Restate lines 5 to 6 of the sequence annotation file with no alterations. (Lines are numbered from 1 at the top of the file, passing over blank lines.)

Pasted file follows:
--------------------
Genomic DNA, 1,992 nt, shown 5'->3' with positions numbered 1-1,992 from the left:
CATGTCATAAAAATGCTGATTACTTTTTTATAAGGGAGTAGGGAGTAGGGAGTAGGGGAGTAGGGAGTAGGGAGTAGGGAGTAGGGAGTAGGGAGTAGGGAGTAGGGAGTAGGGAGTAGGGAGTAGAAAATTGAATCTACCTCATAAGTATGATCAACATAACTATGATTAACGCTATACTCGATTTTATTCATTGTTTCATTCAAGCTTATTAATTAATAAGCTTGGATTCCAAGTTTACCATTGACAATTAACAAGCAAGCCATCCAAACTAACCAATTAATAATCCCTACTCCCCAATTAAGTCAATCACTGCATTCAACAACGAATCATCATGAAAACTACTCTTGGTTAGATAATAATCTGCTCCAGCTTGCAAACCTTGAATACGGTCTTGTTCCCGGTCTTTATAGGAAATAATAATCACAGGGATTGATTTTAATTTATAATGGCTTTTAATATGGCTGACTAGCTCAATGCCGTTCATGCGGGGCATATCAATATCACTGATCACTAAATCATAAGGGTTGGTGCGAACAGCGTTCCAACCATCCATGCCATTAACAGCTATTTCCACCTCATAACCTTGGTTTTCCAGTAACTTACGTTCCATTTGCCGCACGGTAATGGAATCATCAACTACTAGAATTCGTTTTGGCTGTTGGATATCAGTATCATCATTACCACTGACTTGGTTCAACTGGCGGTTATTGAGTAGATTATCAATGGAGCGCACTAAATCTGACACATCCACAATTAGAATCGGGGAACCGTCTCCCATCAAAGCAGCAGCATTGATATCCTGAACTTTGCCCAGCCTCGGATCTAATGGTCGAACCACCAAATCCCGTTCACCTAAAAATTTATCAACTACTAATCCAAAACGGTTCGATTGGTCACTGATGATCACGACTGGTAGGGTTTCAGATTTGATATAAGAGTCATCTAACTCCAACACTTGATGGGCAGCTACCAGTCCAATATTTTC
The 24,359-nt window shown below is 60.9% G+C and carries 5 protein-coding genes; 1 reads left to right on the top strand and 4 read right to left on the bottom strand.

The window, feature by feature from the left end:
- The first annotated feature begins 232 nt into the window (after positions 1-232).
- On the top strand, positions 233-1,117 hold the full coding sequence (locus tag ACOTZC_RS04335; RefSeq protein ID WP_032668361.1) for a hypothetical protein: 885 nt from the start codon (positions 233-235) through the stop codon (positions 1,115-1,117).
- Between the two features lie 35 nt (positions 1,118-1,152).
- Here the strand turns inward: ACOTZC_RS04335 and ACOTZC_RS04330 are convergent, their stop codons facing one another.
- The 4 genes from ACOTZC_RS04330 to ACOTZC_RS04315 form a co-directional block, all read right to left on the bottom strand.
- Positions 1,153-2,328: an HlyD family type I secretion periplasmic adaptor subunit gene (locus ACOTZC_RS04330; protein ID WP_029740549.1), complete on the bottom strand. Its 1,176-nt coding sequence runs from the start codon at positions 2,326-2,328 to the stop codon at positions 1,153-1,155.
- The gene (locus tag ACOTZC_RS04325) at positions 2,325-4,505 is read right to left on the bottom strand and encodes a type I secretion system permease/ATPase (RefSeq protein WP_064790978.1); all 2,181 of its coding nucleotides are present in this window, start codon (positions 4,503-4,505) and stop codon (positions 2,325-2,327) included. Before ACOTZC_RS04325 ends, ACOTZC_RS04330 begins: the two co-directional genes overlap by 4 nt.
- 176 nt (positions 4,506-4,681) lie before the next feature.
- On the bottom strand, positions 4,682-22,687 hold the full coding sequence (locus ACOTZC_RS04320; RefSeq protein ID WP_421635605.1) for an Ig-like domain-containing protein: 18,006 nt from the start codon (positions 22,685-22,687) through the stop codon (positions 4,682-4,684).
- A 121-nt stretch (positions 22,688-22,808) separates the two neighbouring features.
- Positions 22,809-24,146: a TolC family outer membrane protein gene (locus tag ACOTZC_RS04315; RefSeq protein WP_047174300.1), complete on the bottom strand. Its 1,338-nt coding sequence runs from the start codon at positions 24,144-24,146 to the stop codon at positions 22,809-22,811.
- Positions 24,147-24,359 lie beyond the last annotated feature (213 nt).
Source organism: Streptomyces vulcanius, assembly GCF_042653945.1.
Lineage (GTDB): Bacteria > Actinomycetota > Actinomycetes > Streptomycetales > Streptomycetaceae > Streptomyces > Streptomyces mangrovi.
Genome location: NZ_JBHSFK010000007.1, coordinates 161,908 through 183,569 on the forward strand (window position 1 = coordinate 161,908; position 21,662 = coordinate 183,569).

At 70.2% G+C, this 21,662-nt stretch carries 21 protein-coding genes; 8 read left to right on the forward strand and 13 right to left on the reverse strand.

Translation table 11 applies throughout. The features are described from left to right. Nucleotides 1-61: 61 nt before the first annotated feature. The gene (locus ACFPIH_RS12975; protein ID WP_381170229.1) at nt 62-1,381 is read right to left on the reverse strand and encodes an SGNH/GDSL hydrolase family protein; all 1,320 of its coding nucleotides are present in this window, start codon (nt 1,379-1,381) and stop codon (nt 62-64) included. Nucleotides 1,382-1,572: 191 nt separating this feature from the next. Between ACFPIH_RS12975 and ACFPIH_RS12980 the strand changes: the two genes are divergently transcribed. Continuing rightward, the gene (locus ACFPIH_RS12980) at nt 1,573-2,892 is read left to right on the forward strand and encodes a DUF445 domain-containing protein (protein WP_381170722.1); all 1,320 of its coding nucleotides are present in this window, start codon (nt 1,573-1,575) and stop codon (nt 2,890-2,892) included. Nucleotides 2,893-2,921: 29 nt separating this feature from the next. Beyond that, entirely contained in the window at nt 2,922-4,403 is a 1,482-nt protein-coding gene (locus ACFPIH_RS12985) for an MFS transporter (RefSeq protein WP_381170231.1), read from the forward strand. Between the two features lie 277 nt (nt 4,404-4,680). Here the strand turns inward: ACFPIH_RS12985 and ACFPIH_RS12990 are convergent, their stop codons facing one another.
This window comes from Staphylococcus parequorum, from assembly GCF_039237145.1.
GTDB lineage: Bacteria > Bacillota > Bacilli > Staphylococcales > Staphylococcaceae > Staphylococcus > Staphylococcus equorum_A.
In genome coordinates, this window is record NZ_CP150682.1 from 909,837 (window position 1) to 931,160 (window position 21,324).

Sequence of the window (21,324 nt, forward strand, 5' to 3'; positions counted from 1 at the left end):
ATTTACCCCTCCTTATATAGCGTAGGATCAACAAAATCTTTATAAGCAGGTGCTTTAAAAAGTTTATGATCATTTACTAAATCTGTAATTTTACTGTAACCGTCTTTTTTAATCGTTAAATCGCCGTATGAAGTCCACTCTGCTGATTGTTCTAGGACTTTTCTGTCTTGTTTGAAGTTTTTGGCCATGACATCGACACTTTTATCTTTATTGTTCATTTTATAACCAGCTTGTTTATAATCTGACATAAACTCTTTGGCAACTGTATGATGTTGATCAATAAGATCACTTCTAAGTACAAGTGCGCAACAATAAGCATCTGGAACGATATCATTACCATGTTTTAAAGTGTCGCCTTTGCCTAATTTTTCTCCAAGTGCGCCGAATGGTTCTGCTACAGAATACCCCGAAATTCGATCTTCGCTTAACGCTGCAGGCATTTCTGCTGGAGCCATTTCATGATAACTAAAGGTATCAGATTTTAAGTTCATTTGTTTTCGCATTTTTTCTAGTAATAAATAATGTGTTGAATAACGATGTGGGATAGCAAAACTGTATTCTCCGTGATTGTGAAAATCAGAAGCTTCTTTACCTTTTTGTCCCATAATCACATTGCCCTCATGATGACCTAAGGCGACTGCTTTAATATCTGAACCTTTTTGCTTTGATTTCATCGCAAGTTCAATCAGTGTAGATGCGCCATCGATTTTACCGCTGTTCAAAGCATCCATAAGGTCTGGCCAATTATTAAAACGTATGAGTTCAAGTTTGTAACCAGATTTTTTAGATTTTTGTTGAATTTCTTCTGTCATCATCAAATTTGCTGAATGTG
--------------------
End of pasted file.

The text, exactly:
- The first annotated feature begins 232 nt into the window (after positions 1-232).
- On the top strand, positions 233-1,117 hold the full coding sequence (locus tag ACOTZC_RS04335; RefSeq protein ID WP_032668361.1) for a hypothetical protein: 885 nt from the start codon (positions 233-235) through the stop codon (positions 1,115-1,117).